Not that they were poor, exactly. Mary Saunders and her mother and the man she was meant to call Father had a pair of shoes each, and if baby Billy didn't learn to walk too fast, he would have a pair too, by the time he needed them. Poor was another state altogether, Mary knew. Poor was when bits of your bare body hung through holes in your clothes. Poor was a pinch of tea brewed over and over for weeks till it was the colour of water. Falling down in the street. That smell of metal on the breath of that boy at School who collapsed during Prayers. "Blessed are the meek," the Superintendent was intoning at the time, and she stopped for a moment, displeased at the interruption, then continued, "for they shall inherit the earth." But that boy hadn't inherited anything, Mary decided. All she'd done was fainted again the next morning, and never come back to School again.
Yes, Mary knew she had much to be thankful for, from the leather soles under her feet, to the bread in her mouth, to the fact that she went to School at all. Dull as it was, it was better than mopping floors in a tavern at eight years old, like the girl in the cellar beside theirs. There weren't many girls who were still at School when they turned thirteen; most parents would call it a waste of education. But it had been Cob Saunders' fondest whim that his daughter should learn what he never had-reading, writing and casting account-and as a matter of respect, his widow saw to that the girl never missed School. Yes, Mary was grateful for what she'd got; she didn't need her mother's sharp reminders. "We get by, don't we?" Susan Digot would say in answer to any complaints, pointing her long callused finger at her daughter. "We make ends meet, thank the Maker."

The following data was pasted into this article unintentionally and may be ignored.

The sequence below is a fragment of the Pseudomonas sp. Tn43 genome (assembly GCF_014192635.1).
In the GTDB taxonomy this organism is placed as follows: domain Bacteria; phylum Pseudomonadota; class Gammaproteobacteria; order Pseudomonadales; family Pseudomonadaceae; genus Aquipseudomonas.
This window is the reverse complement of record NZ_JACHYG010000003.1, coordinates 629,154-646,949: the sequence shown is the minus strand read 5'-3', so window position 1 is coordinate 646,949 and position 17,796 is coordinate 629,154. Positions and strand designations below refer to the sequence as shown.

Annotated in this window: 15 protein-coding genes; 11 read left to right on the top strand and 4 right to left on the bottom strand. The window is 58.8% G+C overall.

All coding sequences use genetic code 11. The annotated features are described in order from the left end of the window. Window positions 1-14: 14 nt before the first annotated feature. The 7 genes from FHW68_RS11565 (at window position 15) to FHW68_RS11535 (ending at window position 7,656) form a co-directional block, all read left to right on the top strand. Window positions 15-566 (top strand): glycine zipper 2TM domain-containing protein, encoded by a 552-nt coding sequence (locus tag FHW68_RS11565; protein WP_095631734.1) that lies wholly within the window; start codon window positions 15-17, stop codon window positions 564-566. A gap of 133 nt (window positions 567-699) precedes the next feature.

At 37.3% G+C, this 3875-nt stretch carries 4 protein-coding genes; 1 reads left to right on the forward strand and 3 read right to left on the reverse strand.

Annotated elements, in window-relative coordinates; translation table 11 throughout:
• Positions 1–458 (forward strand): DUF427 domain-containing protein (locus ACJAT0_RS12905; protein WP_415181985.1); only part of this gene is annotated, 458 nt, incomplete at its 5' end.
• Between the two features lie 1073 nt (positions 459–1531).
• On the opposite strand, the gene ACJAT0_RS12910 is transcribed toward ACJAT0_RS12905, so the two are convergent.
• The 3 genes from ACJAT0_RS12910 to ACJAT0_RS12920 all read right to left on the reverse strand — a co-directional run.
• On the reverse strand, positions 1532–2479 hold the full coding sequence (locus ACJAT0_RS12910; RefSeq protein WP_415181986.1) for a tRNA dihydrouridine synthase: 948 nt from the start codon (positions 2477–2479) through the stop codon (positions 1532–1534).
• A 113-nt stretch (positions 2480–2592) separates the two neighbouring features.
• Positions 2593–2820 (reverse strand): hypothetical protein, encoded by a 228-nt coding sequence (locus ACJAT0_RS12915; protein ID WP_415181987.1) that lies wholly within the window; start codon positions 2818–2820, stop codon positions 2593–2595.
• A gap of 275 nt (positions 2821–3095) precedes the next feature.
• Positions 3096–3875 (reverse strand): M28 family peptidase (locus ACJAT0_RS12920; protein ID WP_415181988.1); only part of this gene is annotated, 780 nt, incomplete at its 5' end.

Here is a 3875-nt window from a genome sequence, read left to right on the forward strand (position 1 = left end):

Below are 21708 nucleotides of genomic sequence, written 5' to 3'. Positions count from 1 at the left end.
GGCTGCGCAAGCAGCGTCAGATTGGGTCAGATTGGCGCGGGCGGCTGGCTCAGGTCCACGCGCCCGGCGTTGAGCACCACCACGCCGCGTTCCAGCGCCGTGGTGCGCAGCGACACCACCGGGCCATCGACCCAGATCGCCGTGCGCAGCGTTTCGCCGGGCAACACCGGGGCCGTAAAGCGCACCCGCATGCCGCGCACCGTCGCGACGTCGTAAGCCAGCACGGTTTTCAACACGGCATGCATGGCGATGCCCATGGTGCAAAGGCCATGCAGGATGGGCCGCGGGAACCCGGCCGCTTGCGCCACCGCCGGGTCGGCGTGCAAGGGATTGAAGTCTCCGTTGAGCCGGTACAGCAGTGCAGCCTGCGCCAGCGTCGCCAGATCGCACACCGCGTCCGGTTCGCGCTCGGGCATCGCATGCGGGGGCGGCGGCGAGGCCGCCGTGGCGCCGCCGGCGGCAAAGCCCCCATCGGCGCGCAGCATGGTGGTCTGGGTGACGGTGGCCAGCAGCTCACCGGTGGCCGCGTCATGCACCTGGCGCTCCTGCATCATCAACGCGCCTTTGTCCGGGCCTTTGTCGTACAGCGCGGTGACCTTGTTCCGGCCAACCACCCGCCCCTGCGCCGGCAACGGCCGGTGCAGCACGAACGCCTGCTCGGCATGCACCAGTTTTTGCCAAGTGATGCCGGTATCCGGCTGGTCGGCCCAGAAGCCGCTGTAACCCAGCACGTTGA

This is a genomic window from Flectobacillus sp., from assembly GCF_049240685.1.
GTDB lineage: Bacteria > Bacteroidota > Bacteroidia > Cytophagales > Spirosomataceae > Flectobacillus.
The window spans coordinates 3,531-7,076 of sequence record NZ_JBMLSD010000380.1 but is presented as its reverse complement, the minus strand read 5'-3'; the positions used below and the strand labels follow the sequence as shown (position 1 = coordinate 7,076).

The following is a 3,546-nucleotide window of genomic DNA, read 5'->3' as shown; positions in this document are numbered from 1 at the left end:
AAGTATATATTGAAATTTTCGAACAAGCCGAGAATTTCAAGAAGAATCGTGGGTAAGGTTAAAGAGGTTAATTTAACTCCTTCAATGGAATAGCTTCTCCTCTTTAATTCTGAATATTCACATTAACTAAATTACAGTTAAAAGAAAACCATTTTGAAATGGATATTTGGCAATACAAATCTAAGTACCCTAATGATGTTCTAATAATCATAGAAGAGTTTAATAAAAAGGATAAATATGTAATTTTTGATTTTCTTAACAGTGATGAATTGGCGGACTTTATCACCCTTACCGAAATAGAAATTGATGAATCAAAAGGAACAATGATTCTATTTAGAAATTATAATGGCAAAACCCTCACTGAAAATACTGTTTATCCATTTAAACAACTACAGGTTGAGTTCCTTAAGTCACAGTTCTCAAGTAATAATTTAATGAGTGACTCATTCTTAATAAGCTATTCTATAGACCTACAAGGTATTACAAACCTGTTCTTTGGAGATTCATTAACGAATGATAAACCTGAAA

When Mary was very young she had heard God referred to as the Almighty Master, and ever since then she'd tended to confuse him with the man her mother quilted for. The delivery boy would arrive with a sack of linen pieces every week or so, and dump it at Susan Digot's feet: "The Master says to get this lot done by Thursday or there'll be hell to pay, and no more stains or he'll dock you tuppence on the shilling." So in the girl's mind the Mighty Master owned all the things and people of the earth, and at any time you could be called to account for what you had done with them.
Copyright ©2000 by Emma Donoghue 2000, published by Harcourt, Inc. All rights reserved.